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Brain. 2017 Jun 1;140(6):1692-1705. doi: 10.1093/brain/awx073.

Imaging blood-brain barrier dysfunction as a biomarker for epileptogenesis.

Author information

Departments of Physiology and Cell Biology, Brain and Cognitive Sciences, Zlowotski Center for Neuroscience, Ben-Gurion University of the Negev, Beer-Sheva, Israel.
Department of Medical Neuroscience, Dalhousie University, Halifax, Nova Scotia, Canada.
Pediatric Neurology and Epilepsy, Pediatric Division, Soroka Medical Center, Beer-Sheva, Israel.
Faculty of Health Sciences, Ben-Gurion University of the Negev, Beer-Sheva, Israel.
Department of Integrative Biology and the Helen Wills Neuroscience Institute, University of California, Berkeley, California, USA.
The Israel Defense Force Medical Corps, Tel Hashomer, Israel.
Sackler School of Medicine, Tel Aviv Uneversity, Tel Aviv, Israel.
NBC Protection Division, Ministry of Defense, Tel-Aviv, Israel.
The Institute for Research in Military Medicine, Hebrew University, Jerusalem, Israel.
Department of Industrial Engineering and Management, Ben-Gurion University of the Negev, Beer-Sheva, Israel.


A biomarker that will enable the identification of patients at high-risk for developing post-injury epilepsy is critically required. Microvascular pathology and related blood-brain barrier dysfunction and neuroinflammation were shown to be associated with epileptogenesis after injury. Here we used prospective, longitudinal magnetic resonance imaging to quantitatively follow blood-brain barrier pathology in rats following status epilepticus, late electrocorticography to identify epileptic animals and post-mortem immunohistochemistry to confirm blood-brain barrier dysfunction and neuroinflammation. Finally, to test the pharmacodynamic relevance of the proposed biomarker, two anti-epileptogenic interventions were used; isoflurane anaesthesia and losartan. Our results show that early blood-brain barrier pathology in the piriform network is a sensitive and specific predictor (area under the curve of 0.96, P < 0.0001) for epilepsy, while diffused pathology is associated with a lower risk. Early treatments with either isoflurane anaesthesia or losartan prevented early microvascular damage and late epilepsy. We suggest quantitative assessment of blood-brain barrier pathology as a clinically relevant predictive, diagnostic and pharmaco!dynamics biomarker for acquired epilepsy.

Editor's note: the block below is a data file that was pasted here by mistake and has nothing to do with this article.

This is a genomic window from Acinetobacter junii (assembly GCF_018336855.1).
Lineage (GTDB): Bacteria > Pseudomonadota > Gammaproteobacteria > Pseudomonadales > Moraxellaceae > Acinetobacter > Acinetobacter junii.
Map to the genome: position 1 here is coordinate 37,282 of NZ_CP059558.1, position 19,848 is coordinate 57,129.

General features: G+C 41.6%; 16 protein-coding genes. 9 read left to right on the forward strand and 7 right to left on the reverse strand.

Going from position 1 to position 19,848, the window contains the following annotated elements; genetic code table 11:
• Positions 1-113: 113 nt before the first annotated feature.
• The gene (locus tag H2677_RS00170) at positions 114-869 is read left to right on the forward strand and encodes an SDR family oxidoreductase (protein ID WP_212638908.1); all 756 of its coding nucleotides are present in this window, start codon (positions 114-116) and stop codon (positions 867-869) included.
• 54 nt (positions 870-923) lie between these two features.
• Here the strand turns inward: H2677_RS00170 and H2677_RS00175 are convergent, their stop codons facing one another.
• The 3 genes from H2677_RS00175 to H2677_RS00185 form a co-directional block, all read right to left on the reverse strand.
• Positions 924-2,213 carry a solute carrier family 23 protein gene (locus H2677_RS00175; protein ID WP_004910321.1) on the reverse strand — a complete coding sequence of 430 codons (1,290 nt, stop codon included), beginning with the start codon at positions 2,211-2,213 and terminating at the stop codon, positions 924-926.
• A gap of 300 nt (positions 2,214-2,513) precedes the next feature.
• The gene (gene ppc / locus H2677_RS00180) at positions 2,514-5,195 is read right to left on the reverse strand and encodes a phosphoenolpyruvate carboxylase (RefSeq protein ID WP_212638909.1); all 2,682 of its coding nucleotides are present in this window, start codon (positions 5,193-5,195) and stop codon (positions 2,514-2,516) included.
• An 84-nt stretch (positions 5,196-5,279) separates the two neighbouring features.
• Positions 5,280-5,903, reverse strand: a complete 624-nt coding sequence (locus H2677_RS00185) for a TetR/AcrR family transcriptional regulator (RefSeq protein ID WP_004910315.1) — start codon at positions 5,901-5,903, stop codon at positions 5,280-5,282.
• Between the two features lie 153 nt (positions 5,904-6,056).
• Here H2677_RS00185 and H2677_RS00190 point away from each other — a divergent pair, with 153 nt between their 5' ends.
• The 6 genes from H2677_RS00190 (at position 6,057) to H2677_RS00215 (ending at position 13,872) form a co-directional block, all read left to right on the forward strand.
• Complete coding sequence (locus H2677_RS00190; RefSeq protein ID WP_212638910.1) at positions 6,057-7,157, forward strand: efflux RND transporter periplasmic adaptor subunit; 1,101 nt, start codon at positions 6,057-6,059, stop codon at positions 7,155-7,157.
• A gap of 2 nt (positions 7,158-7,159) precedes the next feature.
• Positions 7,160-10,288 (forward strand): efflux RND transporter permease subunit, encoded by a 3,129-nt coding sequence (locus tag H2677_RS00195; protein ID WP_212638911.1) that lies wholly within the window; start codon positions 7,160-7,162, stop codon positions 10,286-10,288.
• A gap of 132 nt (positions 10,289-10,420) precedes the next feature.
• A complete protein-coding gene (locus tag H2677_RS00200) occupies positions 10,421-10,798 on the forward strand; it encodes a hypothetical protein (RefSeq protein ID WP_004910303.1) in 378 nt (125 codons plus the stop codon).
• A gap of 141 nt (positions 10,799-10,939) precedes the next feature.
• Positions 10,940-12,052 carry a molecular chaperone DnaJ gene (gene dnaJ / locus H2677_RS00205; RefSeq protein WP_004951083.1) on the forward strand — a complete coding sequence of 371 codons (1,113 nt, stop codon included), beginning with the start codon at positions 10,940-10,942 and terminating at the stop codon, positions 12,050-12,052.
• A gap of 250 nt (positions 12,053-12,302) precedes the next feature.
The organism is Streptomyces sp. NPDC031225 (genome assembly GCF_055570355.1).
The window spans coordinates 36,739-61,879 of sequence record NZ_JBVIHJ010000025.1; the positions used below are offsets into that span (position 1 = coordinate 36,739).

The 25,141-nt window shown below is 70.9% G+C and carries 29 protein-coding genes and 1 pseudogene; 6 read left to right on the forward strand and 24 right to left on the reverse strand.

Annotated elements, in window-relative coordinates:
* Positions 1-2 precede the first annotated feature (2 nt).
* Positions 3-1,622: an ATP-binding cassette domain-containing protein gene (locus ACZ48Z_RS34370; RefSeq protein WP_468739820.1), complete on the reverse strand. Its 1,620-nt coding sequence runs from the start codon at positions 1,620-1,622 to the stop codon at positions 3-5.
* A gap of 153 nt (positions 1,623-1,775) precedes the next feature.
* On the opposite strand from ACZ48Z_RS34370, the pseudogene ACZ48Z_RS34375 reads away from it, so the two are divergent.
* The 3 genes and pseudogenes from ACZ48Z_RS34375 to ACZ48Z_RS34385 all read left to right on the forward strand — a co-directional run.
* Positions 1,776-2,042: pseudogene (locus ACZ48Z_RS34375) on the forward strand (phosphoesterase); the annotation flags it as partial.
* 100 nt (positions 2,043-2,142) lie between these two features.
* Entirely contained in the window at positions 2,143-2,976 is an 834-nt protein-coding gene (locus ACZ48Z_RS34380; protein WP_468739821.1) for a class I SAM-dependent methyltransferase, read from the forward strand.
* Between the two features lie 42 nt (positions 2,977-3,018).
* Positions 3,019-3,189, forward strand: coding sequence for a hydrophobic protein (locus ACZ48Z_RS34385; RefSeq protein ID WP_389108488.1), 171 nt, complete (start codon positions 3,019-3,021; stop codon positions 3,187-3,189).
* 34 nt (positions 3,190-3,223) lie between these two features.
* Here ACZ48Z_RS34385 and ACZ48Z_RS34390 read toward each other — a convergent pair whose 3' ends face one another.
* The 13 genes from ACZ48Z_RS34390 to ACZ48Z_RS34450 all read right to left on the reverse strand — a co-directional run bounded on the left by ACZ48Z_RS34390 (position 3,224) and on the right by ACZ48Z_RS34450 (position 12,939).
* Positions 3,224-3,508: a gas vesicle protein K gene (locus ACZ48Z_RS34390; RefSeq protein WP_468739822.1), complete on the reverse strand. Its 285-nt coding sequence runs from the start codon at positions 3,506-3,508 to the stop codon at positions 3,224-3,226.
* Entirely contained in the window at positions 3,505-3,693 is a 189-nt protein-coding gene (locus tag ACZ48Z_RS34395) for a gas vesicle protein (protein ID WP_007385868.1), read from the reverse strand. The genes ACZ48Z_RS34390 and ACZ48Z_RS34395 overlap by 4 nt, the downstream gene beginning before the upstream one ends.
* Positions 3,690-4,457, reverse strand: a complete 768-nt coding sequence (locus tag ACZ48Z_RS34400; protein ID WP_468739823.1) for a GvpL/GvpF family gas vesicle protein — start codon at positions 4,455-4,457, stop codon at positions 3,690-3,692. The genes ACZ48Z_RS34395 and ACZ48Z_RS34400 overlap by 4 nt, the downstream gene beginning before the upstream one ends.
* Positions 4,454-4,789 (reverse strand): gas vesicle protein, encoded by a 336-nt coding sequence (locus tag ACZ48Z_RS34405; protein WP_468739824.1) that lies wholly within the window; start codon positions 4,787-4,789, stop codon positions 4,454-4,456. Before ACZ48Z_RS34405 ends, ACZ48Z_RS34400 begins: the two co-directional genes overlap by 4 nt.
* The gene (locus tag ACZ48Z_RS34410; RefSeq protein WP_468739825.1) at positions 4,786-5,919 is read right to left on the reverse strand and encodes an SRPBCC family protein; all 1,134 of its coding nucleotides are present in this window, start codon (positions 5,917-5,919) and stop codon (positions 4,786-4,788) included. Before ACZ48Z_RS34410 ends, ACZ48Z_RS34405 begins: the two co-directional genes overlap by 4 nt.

biomarker; blood–brain barrier; epilepsy; magnetic resonance imaging

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